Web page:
To Cork or Not to Cork…..
That is the Question!
The lively debate of cork vs. synthetic vs. screw top closures is all around us! Vintners, Distributors, Farmers, Sommeliers, Consumers….everyone seems to have an opinion on the subject, and the reasons behind them are as varied as my wine group’s taste in Pinot Noirs. Here’s a quick rundown of the merits and drawbacks of different wine closures:
Pros: Cork has a long history; it has been used as the sealing method of choice in winemaking for over 400 years. Cork is a renewable resource (the trees are not killed when the bark is stripped to make cork). They are natural and readily biodegradable. Cork production and use supports an entire industry of corkscrews and other cork-removal products, not to mention those who farm the trees and make the actual corks. Plus you have the style factor – proper wine service in a restaurant setting is a delightful experience, which may lose some of its magic with a screw cap.
Cons: Wine Corks go bad, more often than you may believe. Estimates vary depending on which figures you credit, but the fact is that as little as 1% or as much as 20% of all wine sold is “corked”, which is to say, damaged by a problematic cork. Wine corks can be difficult to remove, and sometimes break off into the bottle. Also, cork is not cheap. You’re paying upwards of $1 per bottle for that cork.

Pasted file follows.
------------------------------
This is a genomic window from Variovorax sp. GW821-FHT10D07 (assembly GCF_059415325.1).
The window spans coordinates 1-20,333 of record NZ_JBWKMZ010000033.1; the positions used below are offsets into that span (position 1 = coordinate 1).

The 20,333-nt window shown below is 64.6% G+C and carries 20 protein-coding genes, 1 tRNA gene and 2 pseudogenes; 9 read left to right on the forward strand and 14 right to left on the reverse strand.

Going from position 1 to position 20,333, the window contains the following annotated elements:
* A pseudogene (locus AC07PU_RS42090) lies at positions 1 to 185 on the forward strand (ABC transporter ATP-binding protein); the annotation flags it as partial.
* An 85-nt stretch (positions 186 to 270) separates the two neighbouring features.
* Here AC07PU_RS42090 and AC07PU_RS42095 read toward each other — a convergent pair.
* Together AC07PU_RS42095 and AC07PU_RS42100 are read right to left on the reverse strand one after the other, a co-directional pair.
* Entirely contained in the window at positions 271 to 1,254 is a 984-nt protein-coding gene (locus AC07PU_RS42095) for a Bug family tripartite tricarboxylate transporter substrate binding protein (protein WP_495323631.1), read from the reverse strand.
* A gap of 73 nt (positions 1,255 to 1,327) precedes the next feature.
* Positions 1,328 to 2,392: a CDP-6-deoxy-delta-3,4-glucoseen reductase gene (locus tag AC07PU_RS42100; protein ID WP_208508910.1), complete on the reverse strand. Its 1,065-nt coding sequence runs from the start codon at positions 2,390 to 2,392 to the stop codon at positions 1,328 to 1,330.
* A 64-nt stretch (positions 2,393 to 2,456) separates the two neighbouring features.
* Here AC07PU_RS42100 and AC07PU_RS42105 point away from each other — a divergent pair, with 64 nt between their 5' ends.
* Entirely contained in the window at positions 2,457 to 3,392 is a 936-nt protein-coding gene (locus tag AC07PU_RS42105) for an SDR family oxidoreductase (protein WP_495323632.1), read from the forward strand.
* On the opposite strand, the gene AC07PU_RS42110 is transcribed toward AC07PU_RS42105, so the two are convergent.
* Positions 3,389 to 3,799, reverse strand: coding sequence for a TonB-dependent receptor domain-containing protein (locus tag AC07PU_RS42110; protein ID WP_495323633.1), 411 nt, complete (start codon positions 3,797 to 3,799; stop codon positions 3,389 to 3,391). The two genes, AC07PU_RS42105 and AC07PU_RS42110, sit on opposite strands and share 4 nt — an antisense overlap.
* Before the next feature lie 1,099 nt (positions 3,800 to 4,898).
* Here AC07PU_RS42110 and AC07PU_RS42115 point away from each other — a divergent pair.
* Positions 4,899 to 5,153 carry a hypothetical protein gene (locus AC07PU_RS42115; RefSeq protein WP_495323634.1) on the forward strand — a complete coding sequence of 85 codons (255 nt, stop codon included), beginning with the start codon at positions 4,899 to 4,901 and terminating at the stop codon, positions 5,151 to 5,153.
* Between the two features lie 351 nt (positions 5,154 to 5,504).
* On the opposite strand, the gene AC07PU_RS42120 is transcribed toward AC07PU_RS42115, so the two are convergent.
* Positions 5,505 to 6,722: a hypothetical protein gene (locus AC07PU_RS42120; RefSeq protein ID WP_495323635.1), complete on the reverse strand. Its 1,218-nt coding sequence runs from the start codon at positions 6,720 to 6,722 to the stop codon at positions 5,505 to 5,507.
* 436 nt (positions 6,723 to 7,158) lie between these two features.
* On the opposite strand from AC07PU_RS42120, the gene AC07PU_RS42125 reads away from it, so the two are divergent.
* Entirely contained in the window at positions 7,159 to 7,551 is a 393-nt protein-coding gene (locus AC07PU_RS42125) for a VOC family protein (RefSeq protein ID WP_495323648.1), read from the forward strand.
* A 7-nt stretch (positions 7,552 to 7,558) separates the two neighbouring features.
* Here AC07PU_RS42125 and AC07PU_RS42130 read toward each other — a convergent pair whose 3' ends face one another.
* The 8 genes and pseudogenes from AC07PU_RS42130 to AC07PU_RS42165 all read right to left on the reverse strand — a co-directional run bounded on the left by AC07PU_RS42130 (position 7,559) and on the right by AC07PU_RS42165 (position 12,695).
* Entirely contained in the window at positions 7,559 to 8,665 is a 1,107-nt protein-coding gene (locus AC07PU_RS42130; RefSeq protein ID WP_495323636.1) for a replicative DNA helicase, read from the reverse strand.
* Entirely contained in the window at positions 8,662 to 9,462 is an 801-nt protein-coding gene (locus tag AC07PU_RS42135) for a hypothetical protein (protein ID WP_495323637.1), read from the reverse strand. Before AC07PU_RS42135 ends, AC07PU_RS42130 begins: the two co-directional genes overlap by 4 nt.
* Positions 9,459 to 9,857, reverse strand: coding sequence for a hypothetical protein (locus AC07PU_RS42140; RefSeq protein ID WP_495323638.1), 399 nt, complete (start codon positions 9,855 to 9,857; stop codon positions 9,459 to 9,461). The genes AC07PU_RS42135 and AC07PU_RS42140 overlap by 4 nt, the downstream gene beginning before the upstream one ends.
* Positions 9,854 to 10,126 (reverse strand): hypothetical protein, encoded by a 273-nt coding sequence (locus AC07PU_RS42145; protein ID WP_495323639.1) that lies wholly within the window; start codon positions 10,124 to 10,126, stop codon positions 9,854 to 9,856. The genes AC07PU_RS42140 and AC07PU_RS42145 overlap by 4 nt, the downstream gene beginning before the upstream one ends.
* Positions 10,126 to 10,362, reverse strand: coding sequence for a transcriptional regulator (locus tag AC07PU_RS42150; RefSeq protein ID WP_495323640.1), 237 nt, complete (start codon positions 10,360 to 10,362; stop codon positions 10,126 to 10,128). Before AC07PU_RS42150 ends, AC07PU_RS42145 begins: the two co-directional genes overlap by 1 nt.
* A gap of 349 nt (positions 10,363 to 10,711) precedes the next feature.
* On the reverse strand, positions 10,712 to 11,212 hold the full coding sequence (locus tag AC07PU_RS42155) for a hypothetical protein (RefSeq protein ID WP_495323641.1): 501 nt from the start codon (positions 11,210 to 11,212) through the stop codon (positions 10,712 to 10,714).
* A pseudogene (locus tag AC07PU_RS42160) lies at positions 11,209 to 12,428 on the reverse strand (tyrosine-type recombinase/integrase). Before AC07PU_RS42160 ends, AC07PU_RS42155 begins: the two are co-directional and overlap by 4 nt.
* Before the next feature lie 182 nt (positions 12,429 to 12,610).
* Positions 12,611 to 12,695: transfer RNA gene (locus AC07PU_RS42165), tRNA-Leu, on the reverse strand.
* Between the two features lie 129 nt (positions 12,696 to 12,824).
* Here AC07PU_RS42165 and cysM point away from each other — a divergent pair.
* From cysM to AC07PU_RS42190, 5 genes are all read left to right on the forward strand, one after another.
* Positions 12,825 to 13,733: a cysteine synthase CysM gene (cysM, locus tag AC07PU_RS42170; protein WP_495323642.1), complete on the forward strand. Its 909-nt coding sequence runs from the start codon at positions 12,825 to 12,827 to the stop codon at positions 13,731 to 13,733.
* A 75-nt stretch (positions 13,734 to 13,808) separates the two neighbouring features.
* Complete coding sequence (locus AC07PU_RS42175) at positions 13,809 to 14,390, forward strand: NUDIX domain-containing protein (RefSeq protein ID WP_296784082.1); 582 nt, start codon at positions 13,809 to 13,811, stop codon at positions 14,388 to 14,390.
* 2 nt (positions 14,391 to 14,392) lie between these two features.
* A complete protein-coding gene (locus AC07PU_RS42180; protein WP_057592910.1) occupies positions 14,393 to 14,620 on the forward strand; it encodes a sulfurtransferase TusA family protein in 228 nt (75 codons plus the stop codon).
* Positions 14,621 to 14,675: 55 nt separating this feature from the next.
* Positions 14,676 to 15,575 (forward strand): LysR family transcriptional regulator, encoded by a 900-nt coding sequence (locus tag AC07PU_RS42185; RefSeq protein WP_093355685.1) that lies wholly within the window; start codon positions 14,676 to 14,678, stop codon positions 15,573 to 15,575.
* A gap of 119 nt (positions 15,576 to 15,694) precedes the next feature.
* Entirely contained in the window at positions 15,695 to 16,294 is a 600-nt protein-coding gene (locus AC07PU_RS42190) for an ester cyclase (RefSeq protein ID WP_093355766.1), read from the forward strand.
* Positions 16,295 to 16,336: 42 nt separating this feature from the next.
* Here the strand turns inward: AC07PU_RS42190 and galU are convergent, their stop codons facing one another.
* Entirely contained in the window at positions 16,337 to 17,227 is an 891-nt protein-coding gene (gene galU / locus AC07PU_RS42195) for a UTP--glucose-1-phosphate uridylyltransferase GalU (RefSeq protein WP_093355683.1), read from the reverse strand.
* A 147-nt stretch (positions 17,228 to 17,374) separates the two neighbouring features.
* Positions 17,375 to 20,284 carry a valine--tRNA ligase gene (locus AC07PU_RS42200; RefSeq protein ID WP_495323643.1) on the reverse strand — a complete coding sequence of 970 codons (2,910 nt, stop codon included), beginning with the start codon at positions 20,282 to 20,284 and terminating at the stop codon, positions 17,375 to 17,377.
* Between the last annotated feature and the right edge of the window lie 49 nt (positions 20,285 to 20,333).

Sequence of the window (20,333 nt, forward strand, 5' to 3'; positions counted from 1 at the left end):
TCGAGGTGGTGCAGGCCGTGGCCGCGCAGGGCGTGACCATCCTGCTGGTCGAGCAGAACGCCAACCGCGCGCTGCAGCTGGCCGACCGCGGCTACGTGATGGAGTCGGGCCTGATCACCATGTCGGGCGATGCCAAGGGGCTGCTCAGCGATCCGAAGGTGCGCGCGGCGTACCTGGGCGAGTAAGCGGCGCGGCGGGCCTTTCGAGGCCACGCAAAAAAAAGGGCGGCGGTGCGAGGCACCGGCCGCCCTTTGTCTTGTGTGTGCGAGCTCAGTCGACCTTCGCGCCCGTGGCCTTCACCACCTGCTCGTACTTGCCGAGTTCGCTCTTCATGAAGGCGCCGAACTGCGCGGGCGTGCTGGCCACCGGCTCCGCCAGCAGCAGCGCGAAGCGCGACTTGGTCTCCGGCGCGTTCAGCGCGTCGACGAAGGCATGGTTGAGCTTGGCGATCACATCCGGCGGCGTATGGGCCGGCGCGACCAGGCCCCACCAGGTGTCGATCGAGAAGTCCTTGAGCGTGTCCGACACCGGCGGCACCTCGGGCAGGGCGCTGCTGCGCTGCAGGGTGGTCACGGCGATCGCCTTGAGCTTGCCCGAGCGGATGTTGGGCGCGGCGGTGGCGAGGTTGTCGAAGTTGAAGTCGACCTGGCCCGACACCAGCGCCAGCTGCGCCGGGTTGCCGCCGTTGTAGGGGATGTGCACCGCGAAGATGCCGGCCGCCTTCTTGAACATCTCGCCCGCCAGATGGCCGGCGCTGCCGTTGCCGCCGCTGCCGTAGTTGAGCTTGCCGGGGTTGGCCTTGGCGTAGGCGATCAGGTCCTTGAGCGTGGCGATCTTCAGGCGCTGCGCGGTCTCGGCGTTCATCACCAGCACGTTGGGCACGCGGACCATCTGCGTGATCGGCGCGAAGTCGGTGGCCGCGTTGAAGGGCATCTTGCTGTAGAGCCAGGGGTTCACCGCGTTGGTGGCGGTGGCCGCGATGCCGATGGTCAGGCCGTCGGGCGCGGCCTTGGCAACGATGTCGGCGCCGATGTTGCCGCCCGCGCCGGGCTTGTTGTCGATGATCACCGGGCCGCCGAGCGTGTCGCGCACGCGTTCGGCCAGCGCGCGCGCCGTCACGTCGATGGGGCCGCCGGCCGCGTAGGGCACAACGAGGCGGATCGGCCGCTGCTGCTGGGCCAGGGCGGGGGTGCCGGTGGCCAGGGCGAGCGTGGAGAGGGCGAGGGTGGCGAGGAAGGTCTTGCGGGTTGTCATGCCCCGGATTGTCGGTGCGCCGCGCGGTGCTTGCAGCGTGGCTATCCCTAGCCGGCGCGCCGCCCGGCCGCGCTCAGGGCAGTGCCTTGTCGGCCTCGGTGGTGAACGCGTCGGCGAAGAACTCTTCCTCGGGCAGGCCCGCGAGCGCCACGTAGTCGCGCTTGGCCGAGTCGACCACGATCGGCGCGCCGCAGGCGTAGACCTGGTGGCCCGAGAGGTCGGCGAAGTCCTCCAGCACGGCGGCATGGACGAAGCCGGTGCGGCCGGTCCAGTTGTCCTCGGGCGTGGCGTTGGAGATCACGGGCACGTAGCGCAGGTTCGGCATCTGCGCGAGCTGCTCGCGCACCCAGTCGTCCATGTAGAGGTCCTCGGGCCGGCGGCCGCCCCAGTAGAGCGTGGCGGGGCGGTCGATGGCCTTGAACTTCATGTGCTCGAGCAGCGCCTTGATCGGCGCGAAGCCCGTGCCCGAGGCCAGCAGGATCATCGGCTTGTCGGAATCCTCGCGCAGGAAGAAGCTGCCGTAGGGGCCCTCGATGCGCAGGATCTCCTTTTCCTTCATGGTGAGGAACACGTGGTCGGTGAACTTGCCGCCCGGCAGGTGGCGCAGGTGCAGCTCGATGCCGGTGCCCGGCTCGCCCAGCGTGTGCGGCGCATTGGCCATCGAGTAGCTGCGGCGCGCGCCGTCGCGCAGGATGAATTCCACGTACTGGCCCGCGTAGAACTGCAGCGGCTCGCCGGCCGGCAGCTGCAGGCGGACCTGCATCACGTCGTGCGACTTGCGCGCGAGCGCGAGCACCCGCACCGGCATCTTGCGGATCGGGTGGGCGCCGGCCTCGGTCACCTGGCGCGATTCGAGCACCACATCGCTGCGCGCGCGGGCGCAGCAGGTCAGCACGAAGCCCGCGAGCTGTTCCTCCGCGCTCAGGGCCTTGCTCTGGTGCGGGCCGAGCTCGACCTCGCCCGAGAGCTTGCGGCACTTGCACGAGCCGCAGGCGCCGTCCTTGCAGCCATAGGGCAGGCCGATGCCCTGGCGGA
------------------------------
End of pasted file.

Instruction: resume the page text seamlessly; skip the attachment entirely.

Pros: Synthetics are immune to cork taint, so wine is much less likely to spoil. Depending on the material used, some synthetics are recyclable. The same cork-removal equipment can be used (though personal experience tells me that synthetic closures can be stubborn to remove).
Cons: If not recycled, plastic corks also pose a more direct impact on the environment. The material may not retain its elasticity well over time, making it unsuitable for wines meant to age for an extended time.
Screw Caps: Quick and Dirty
Cons: As with synthetics, screw caps imply environmental issues associated with the loss of cork farming as well as disposal (not all are recyclable). They are also not built for long aging wines. An important component of proper wine service includes the removal of the foil and cork, so your tableside show may seem a bit less grand without it.
So, we’ve touched a bit on the larger points of debate (by no means all of the issues involved).
What are your thoughts? Will that incredible Edna Valley Chardonnay lose some of its it’s luster with a synthetic closure? Is a natural cork a deal breaker for your Paso Robles Zinfandel? Or do you twist off the cap of your new vintage Rosé and say ‘”screw it!”?